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There is this line that has stuck with me: "Because he was unscripted when he told lies — he was the most honest captain they'd ever known." There seems to be this narrative in the media that Trump supporters have had the wool pulled over their eyes when it comes to the veracity of Trump's claims — but when you were speaking with them, were they aware that he was lying? 

Yes. I really appreciate meeting Trump supporters because every last one of them I've had a good time talking to and I found a lot of common ground, and they have had surprisingly nuanced views. 

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They're very quick to acknowledge his flaws and frailties and fits, even. They don't care though. I think by and large, they're looking at the larger picture about judges on the Supreme Court and circuit courts. They're looking at tighter immigration laws. They're looking at winding down foreign wars. We're looking at economic effects, looking at somebody who is an outsider and isn't, you know, a perceived Washington sellout.

I think, to so many Trump supporters is that this guy, who they see as a successful billionaire and occupies the White House is still unvarnished, unscripted, telling it to them straight; and that means that it does not matter if he's telling the truth or a lie. It's telling it to them straight, which I know sounds like it's such a paradox. 

If he says, "Iran is building a nuclear program and is threatening to attack four different embassies," – now, if he says that in an unscripted way, not from notes, but in some tough tone, profanity-laced, crude way – that seems more truthful than if he were making some official statement.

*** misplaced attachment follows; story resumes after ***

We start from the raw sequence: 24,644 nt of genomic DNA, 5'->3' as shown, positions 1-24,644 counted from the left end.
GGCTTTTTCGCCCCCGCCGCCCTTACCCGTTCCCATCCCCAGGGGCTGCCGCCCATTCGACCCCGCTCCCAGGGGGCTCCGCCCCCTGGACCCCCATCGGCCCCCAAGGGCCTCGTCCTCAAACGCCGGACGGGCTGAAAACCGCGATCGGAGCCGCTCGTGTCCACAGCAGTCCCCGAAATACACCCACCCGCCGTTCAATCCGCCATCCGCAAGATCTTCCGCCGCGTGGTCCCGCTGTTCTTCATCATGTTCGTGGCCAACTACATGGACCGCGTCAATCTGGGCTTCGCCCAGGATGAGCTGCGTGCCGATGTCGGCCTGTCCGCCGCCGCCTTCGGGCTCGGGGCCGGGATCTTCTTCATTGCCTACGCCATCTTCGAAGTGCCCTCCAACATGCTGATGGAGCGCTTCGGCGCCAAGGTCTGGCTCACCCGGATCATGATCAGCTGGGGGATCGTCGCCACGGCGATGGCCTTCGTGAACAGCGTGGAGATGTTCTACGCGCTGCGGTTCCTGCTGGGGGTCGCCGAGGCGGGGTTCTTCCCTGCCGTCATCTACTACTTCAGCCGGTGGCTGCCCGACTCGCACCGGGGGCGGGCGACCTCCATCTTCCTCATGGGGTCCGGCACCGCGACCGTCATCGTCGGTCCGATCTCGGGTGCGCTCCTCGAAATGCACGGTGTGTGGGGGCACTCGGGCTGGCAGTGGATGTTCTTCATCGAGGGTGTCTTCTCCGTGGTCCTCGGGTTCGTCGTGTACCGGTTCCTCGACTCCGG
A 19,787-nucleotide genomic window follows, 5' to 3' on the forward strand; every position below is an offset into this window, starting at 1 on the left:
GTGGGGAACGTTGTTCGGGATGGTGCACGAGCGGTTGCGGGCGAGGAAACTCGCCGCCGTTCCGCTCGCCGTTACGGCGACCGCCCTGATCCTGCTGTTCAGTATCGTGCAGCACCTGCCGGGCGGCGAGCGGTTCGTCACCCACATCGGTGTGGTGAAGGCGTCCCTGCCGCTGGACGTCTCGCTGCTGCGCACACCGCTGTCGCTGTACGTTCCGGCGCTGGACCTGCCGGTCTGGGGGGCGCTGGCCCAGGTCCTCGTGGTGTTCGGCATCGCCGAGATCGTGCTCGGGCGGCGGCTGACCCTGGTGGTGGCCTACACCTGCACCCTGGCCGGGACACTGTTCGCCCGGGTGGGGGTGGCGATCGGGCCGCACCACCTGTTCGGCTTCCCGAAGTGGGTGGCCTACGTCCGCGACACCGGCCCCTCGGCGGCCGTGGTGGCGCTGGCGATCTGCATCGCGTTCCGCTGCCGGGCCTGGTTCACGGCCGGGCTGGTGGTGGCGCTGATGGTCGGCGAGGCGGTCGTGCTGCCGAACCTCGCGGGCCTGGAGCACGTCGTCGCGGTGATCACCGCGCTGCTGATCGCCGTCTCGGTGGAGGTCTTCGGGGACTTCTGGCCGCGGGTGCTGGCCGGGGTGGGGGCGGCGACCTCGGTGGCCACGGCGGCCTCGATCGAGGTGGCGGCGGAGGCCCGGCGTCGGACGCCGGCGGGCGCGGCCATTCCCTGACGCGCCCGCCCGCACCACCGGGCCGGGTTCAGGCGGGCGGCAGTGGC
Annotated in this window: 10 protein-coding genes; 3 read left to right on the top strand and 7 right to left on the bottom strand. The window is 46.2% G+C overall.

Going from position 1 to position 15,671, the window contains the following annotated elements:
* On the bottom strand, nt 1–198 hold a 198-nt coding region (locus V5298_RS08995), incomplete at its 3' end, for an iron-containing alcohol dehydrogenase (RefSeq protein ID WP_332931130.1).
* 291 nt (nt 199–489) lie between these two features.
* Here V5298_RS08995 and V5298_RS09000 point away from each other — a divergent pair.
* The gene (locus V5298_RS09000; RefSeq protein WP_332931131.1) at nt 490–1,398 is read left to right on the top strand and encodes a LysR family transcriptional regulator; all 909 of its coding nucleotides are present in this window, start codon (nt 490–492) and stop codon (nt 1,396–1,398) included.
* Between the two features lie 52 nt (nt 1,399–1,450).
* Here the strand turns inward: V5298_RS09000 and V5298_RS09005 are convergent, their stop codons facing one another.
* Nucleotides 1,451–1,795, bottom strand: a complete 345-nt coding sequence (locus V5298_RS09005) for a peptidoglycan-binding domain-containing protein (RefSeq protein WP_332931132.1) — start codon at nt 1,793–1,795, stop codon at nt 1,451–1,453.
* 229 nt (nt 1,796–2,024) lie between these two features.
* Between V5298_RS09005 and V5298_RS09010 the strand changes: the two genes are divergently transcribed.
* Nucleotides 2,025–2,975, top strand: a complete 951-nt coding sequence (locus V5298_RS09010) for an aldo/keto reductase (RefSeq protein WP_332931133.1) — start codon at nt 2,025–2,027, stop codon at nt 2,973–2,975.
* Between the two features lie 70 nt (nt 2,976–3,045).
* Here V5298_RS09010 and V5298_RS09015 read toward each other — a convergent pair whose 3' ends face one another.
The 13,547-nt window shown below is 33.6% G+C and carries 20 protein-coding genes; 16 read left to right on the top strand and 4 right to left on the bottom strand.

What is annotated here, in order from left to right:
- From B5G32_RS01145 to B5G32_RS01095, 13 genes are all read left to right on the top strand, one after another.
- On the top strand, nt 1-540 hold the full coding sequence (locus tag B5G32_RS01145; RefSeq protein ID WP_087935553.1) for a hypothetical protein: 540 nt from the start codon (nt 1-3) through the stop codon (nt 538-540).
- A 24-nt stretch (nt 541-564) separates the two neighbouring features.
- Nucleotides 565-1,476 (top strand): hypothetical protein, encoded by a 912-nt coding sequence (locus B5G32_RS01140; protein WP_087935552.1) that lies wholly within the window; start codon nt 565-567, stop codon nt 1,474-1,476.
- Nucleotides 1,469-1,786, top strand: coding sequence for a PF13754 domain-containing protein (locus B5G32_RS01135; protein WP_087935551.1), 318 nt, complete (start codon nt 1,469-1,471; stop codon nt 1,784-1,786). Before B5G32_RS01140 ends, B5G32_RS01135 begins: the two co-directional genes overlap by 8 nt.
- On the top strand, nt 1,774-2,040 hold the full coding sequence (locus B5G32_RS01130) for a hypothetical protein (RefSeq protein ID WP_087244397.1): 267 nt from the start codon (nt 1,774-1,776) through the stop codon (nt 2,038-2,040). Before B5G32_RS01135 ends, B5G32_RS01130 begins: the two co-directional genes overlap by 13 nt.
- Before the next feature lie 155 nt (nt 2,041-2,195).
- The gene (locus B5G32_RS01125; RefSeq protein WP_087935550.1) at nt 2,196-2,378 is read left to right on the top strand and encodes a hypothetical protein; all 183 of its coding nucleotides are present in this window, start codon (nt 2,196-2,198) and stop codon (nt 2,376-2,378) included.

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For them, candor is something apart from truth and far more important than truth.

So, I've always been really captivated by stories that take place on boats — close quarters and kind of the liminality of being between two docking points. Why did you decide to set this weird, expansive story on a ship?

Well, I wanted to see all of the people to be more or less stuck with each other — and on a cruise ship in the middle of the ocean, you really have nowhere to go. You have chosen to be on that ship, living cheek by jowl with all kinds of people, some of whom they have a lot in common with and some of whom they have less in common with, but many have made their peace with their neighbors because they can't just hop out and row away. 

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And with a parable or an allegory, or even any short story, limiting the cast of characters and limiting the setting, you can sort of get at the core truth of the matter without too much noise or distraction. 

I also like the idea of a cruise ship because it's so inherently silly; the thing about a cruise ship is that it's dorky. When you go on a cruise, you are buying into just the incredibly heightened dorkiness of every aspect — the uniforms and and the shuffleboard and the pool and the badminton and the Disney characters.